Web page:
The Truth About Danica Patrick's Divorce

Danica Patrick has attracted public attention both on and off the race tracks. The former racing driver made history in 2008 when she became the first — and so far, the only — woman to ever win an IndyCar race when she finished ahead of Hélio Castroneves in Japan, USA Today reported. But Patrick has also successfully built a personal brand that threw her across the fine line that separates athletes from celebrities.

That became clear in late 2012, when rumors that she was seeing fellow NASCAR racer Ricky Stenhouse Jr. dominated journalists' questions during interviews. "I know there's been a bit of a runaround this week at the media days and poor Ricky got grilled," Patrick told the Associated Press the following January (via Bleacher Report), when she first confirmed the news. Her relationships continued to generated interest, seen again when Patrick was first linked to NFL star Aaron Rodgers in early 2018.

In mid-January, Patrick ended the speculation. "Yes, Aaron and I are dating," she told the Associated Press. Patrick called it quits with Stenhouse just two months prior, while Rodgers split from actor Olivia Munn the previous April. Patrick and Rodgers dated for two and a half years before breaking up in mid-2020, CBS reported. Patrick moved on with businessman Carter Comstock in 2021, but the two ended their courtship in March, per People. While Patrick is best known for these later relationships, she was actually married when she became a star. 

Danica Patrick was married to her physical therapist

Danica Patrick met physical therapist Paul Hospenthal in 2002 after sustaining a hip injury from a particularly intense yoga session, she told Sports Illustrated in 2006. Their relationship didn't cross into the romantic realm until the following year — and Patrick was the one who took the initiative. "I asked him if he wanted to go out for dinner, and he said yes," she said. The then-23-year-old married Hospenthal, who is 17 years her senior, in November 2005, the St. Louis Post-Dispatch reported.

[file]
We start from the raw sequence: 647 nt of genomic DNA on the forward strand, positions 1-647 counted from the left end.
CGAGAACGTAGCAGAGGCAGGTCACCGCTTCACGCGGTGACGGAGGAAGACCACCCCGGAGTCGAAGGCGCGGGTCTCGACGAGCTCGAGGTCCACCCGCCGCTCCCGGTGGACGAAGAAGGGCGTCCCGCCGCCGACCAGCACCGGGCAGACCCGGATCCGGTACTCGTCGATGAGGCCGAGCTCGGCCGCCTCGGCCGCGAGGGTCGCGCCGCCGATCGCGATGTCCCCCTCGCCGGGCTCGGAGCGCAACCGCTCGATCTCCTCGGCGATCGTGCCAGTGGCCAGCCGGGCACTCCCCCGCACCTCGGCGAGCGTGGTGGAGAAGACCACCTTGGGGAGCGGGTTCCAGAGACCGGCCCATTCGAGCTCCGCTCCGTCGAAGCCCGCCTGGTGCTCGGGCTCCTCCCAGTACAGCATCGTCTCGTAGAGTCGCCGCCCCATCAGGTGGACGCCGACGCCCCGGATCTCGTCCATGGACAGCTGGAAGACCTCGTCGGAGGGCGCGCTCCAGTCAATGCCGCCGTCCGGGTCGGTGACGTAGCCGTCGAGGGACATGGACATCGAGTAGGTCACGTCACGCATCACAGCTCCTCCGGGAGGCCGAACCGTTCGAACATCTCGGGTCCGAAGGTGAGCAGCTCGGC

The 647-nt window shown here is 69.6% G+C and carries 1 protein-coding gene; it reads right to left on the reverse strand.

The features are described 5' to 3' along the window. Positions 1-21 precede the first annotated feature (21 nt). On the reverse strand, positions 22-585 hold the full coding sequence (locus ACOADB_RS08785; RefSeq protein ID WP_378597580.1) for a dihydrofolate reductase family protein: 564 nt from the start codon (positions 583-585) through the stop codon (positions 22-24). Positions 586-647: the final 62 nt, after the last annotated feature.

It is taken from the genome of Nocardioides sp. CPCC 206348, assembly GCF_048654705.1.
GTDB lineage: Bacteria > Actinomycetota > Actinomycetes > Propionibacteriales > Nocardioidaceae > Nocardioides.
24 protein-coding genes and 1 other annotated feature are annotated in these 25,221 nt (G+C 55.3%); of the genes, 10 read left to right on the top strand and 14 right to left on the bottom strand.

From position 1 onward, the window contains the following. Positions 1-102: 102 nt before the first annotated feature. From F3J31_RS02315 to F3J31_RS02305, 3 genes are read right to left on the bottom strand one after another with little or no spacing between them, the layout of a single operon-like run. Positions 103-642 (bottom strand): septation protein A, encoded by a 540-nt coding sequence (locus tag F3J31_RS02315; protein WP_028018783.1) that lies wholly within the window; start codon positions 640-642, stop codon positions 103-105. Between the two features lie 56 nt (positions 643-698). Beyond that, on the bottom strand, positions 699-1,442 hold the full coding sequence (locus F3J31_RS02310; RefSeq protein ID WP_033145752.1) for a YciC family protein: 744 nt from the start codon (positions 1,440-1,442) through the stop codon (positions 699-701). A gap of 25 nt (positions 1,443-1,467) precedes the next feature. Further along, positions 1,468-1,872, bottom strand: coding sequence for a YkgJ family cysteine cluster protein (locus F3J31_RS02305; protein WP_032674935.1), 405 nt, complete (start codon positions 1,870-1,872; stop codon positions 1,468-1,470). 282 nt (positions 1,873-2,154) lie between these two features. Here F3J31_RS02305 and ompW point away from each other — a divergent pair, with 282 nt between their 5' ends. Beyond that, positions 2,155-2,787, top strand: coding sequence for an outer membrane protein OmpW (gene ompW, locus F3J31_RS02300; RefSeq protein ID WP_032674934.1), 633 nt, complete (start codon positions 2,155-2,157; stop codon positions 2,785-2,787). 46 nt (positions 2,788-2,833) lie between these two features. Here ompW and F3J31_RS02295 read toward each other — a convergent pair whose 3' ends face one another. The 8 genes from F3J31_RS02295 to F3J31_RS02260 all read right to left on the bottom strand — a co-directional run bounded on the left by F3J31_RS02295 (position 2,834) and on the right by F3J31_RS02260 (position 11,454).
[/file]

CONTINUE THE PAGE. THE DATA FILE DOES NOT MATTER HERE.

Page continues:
But after seven years, Patrick and Hospenthal ended their marriage. "This isn't easy for either of us, but mutually it has come to this," she announced in November 2012 (via People). However, Patrick assured that her ex-husband continued to play a role in her life. Patrick filed divorce papers in January 2013. "My marriage is irretrievably broken and there is no reasonable prospect of reconciliation," she wrote, per USA Today. She and Hospenthal had a prenuptial agreement and no children. The divorce was finalized in April, according to USA Today.

Just days after she sought the dissolution of her marriage, Patrick confirmed she was in a relationship with fellow driver Ricky Stenhouse Jr., even though rumors had been swirling around for some time, Bleacher Report noted. "I think I am just finally excited to tell someone about this," she said.

Paul Hospenthal taught Danica Patrick to be financially responsible

Danica Patrick credits Paul Hospenthal with teaching her how to effectively handle her finances. Patrick and her former husband became involved when she was in the early stages of her racing career. The Rahal Letterman Racing team announced it was adding Patrick to its IndyCar roster in December 2004, Autosport magazine reported — about a year before she and Hospenthal tied the knot. From there, her professional career skyrocketed, with Patrick developing an important personal brand that quickly proved lucrative, Bleacher Report noted.

At the peak of her career, only about half of Patrick's yearly earning came from her salary and titles, with the other half deriving from endorsement deals, according to Celebrity Net Worth. Patrick continued to amplify her fortune, estimated at $80 million. In addition to being a talented athlete, Patrick seems pretty business-savvy as well. The latter wasn't inherent to her nature, though.

Patrick learned fiscal responsibility from her then-husband, who helped her manage her brand from the get-go after successfully running a physical therapy business that attracted high-profile clients, she told USA Today in early 2012. "He's smart and has had his own company for a long time. He's just an intelligent guy," she said. Hospenthal also taught Patrick to not indulge in unnecessary luxuries, helping keep her focused on long-term goals. "I learned from him how to take care of things. I want to have money when I retire. You don't do that by spending it all."